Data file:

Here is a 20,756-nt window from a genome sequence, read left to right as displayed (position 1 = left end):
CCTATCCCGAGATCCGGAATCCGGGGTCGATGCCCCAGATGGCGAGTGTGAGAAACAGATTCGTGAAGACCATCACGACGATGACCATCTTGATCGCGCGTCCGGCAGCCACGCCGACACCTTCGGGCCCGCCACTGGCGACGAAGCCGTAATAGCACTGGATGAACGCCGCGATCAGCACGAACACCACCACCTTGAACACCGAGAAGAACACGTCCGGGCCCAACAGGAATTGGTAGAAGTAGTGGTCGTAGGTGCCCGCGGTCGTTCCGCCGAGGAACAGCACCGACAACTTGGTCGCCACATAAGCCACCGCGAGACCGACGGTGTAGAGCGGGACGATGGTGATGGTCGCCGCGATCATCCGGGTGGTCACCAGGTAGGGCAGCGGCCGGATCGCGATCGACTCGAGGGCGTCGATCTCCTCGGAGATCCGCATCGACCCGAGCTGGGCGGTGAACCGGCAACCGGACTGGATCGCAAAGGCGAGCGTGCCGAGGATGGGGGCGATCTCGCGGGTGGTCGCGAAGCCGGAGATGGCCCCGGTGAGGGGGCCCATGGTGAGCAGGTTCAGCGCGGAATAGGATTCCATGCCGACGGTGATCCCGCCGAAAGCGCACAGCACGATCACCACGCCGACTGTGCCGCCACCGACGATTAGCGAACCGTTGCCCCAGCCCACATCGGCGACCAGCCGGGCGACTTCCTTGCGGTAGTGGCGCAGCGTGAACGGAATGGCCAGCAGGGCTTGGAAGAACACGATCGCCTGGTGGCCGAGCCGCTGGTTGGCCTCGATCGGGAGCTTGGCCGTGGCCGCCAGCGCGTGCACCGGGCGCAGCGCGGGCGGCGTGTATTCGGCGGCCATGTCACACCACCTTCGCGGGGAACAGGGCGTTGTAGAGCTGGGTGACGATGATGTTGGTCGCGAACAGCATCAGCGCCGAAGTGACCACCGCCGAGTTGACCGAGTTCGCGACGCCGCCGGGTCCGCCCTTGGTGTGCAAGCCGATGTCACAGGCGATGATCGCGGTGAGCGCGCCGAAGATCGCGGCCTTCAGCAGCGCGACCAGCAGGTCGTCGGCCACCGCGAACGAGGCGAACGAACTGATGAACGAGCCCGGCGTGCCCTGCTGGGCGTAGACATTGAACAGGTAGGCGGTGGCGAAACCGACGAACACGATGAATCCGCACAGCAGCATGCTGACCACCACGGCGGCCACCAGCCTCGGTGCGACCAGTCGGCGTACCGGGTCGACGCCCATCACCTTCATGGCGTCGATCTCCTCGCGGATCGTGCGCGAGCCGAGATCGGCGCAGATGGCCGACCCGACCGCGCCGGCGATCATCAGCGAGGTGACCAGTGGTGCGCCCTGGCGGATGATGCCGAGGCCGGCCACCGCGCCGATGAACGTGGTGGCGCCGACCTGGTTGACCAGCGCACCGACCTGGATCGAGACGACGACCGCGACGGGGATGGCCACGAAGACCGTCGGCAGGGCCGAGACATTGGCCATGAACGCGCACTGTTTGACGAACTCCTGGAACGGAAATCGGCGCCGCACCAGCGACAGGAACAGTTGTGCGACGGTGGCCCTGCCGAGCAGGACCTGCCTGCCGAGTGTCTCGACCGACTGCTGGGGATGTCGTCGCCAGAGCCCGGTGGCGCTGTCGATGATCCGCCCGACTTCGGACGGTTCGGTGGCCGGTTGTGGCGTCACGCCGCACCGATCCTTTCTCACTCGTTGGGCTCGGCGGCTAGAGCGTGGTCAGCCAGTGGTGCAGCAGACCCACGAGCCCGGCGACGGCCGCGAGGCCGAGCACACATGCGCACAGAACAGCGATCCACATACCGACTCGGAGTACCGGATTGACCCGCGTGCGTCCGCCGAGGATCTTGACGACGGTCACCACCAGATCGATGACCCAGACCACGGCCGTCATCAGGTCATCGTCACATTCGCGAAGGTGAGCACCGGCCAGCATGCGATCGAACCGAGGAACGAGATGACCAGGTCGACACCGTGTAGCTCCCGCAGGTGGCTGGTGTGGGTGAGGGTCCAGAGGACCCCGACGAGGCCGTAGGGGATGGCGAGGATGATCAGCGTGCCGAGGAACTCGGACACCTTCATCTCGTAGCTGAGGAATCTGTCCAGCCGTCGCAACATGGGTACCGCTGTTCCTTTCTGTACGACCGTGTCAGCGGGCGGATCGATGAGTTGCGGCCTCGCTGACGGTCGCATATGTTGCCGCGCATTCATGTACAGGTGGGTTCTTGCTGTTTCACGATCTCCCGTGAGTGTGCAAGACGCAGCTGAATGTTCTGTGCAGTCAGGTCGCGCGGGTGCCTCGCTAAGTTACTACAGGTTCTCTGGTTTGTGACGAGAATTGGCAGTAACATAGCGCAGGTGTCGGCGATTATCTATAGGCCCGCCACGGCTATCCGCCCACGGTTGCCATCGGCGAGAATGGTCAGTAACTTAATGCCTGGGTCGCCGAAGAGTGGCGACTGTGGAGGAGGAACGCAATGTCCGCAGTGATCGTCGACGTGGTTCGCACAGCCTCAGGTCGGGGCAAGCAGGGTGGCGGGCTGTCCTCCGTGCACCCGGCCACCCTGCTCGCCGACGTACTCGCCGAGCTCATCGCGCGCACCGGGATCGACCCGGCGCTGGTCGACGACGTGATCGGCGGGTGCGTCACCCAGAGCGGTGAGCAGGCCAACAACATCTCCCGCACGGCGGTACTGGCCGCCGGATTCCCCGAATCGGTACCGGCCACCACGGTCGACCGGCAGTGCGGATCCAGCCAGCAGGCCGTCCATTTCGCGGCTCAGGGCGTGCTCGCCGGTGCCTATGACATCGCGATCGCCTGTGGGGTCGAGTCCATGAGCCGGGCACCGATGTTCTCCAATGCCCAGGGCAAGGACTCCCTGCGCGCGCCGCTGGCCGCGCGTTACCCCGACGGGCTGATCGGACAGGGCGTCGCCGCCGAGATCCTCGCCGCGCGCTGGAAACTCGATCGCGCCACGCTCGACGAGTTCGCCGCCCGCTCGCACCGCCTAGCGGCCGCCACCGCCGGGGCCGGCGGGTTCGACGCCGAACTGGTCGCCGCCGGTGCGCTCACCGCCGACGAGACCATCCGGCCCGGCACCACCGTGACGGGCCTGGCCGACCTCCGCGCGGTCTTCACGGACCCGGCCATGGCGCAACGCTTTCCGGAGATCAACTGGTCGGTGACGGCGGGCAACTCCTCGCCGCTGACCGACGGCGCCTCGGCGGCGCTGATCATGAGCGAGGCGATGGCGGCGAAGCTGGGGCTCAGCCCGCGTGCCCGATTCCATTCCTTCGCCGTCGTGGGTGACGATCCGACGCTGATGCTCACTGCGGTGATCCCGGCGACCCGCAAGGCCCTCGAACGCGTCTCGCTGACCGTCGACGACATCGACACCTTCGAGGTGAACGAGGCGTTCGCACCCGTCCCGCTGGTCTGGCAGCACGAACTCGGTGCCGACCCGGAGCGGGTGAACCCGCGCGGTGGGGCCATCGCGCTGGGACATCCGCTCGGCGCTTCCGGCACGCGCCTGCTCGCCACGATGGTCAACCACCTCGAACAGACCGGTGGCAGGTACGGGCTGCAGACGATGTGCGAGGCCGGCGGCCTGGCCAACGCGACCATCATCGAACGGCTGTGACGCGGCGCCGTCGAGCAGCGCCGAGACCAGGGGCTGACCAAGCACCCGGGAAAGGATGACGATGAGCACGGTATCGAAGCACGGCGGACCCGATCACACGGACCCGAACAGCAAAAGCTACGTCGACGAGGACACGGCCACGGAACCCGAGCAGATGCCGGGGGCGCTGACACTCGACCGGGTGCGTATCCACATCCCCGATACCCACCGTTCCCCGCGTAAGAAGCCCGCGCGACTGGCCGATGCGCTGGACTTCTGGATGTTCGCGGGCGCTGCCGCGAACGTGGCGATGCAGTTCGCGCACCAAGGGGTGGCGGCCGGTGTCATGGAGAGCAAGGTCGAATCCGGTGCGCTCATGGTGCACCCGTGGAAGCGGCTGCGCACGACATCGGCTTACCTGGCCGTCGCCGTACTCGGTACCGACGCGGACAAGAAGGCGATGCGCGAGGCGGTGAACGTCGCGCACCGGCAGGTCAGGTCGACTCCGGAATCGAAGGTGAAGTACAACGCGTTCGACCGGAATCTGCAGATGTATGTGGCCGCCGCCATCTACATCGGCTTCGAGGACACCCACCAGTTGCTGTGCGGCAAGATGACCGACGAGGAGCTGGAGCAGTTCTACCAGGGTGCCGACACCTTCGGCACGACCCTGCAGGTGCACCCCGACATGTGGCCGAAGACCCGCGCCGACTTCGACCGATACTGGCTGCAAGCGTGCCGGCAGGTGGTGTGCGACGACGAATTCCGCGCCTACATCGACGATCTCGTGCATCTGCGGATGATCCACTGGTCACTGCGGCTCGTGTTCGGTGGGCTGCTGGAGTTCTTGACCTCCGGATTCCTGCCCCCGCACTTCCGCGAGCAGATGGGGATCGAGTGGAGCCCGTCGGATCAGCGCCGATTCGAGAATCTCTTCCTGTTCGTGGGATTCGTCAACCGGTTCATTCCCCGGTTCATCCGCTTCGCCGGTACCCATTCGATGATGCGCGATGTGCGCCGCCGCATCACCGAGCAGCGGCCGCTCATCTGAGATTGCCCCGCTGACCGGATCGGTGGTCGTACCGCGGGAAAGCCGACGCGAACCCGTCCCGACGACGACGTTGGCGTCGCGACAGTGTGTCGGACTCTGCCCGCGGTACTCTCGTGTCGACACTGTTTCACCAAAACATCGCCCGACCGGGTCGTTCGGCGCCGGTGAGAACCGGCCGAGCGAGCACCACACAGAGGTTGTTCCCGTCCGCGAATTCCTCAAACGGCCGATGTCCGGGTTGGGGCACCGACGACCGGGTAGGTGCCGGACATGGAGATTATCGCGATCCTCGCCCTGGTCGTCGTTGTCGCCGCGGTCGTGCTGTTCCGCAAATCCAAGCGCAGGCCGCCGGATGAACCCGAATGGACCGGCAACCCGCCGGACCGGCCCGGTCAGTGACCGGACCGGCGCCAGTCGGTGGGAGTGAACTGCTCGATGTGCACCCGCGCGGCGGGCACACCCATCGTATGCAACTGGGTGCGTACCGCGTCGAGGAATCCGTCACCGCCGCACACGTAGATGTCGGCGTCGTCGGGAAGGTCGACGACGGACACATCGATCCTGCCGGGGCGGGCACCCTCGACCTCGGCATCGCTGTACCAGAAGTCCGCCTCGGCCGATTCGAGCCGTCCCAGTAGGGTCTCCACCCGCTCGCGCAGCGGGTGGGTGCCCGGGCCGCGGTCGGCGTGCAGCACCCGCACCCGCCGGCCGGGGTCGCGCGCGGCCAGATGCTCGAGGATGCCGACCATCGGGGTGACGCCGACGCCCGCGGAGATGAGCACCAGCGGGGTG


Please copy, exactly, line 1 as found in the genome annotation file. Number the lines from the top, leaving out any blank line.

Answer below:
Here is a 20,756-nt window from a genome sequence, read left to right as displayed (position 1 = left end):